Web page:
It's been such a heavy week, heavy month, heavy season upon season. And yet we're not meant to carry it all alone. One tradition that has sustained me in this past year is letter writing, putting pen (or pencil) to paper and mailing a hello and a paper hug. The month of April, National Letter Writing Month, supercharged my letter writing habits last year, and I'm glad it's around the corner yet again. It's a time to celebrate the connections that a handwritten word can bring, to express some gratitude, to lament together and encourage one another. Plus, it's simply delightful! Who doesn't love getting mail?

I've been a habitual letter and card writer since I was a kid. I still have boxes of correspondence from classmates and penpals (aka notes passed in class or scribbled letters) stashed away somewhere, revealing my friends' shared obsessions with Sanrio, Lisa Frank, wide ruled paper torn out of spiral notebooks, and other popular stationaries of my youth. (They also featured LOTS of stickers and exclamation!!! points!!!)

But the start of the pandemic made me long even more for connection, when a unmasked greeting or a trip to see family and friends was logistically difficult or simply not possible. So last April, I joined the Write_On campaign and wrote a letter a day -- as short as a single quote on a postcard to multi-paged letters. That daily practice me feel a little lighter and hopefully gave some light to others.

This year I plan to celebrate by write cards and letters during the month of April, whether part of an official challenge or not. Will you join me? It's not necessary to send 30 pieces of mail. The idea is to simply write and spread some joy. Plus, if you are in the U.S., we have the added bonus of supporting the postal service!

Here's a little round up of my favorite letter writing supplies and inspirations:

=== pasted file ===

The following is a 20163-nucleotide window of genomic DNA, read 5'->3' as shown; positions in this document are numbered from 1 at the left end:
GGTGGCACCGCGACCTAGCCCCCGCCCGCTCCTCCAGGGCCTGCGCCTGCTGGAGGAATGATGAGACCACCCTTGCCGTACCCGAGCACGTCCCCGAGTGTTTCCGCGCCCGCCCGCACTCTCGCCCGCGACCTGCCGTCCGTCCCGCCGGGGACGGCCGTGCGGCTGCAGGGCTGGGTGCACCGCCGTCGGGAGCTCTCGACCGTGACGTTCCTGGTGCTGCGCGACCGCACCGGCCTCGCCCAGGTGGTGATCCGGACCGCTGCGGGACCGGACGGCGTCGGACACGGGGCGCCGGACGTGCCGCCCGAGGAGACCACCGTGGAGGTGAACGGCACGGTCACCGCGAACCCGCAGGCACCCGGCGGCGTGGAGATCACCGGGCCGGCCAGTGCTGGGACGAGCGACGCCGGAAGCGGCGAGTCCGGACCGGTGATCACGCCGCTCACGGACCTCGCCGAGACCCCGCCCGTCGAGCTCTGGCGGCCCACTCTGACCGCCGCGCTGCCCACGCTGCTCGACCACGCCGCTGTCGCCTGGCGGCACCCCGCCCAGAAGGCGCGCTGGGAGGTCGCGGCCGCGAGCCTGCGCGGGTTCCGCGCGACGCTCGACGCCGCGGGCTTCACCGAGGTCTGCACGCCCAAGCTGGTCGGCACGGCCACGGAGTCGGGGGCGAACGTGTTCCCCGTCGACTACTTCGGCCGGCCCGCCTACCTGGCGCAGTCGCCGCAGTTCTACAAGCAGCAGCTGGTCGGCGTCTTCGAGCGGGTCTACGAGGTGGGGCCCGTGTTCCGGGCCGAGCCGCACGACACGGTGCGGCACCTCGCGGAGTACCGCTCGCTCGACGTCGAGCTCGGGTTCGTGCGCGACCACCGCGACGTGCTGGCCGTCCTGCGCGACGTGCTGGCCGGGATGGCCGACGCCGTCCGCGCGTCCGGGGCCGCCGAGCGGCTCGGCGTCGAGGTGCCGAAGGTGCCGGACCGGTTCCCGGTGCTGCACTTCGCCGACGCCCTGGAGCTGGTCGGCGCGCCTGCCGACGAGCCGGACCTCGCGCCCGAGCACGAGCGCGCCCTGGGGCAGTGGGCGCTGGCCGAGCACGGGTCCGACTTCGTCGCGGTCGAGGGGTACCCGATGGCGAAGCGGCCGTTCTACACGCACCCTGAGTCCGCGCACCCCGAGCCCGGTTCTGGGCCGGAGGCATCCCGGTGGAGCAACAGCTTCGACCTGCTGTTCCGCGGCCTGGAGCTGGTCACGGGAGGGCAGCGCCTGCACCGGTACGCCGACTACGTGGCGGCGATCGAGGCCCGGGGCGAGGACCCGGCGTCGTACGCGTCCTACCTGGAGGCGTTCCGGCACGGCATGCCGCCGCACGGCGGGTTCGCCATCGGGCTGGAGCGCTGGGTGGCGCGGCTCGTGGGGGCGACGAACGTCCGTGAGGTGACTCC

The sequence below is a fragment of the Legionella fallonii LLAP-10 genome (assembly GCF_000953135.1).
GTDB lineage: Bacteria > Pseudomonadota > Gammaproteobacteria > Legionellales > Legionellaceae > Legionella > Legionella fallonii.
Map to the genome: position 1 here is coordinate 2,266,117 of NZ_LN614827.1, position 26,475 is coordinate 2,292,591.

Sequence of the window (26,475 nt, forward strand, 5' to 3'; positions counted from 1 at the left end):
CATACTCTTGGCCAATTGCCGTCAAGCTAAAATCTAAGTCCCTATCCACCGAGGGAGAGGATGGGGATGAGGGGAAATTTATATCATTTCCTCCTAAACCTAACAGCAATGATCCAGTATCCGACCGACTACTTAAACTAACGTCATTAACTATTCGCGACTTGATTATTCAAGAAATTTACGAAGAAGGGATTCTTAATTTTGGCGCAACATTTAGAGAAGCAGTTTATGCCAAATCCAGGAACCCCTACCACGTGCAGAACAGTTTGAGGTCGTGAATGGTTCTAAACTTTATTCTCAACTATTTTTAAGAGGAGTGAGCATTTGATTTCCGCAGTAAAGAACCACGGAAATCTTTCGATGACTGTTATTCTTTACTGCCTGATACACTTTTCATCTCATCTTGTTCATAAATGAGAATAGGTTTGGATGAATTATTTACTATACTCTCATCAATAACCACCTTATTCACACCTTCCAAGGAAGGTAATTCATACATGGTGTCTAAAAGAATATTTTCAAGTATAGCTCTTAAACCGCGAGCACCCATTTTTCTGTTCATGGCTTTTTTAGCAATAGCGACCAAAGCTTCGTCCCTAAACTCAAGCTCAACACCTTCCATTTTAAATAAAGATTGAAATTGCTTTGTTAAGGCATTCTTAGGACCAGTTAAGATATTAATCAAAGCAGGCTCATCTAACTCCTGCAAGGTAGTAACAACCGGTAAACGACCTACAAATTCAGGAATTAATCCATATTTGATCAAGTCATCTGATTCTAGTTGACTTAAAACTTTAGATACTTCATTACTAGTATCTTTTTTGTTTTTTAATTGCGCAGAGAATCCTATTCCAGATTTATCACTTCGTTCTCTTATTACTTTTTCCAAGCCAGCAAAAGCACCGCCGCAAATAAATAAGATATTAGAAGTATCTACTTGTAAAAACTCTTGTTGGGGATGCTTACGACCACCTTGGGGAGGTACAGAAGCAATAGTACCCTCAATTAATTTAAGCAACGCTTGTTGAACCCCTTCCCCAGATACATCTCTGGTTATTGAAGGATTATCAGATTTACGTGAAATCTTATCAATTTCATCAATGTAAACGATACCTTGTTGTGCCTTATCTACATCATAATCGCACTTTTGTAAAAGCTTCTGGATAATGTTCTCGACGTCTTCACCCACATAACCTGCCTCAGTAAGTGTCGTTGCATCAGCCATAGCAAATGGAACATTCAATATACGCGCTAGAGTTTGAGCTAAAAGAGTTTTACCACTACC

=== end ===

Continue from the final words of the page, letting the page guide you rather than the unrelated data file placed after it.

02 February 2021

Bookishness / Thorn by Intisar Khanani

Cover of the book, Thorn. To the right: Thorn (Dauntless Path Book 1) by Intisar Khanani, published March 24, 2020 by HarperTeen. Genre: Fantasy, Audience: Young Adult. Below, the Bookishness logo

Read _ For the second time, right before starting The Theft of Sunlight (eek!).

A princess finds her voice,
realizing that courage is more than skin deep.


2020, what a year.

When the stay-at-home orders first clamped down last March, I wasn't able to read or do much of anything. You can probably relate. Even though I'm used to spending a lot of time at home due to remote working and the boundaries of chronic illness, it was still an abrupt halt, couched in a haze of confusion and fear. I felt displaced from my everyday life. Then I was literally displaced from my home when I went to shelter in place with my parents for a few months. It was a sweet time with my mom and dad, for sure, but it was also a hard time -- a time of exile that continues well into 2021, although I am thankfully home and reunited with the Tall Man.

Books eventually became my solace again. I read THORN by Intisar Khanani right before the chaos fully set in. Little did I know how much Alyrra's story of persistence, clawing her way out of darkness towards the light of justice and hope, would mean in those days. It became one of my favorite reads of 2020.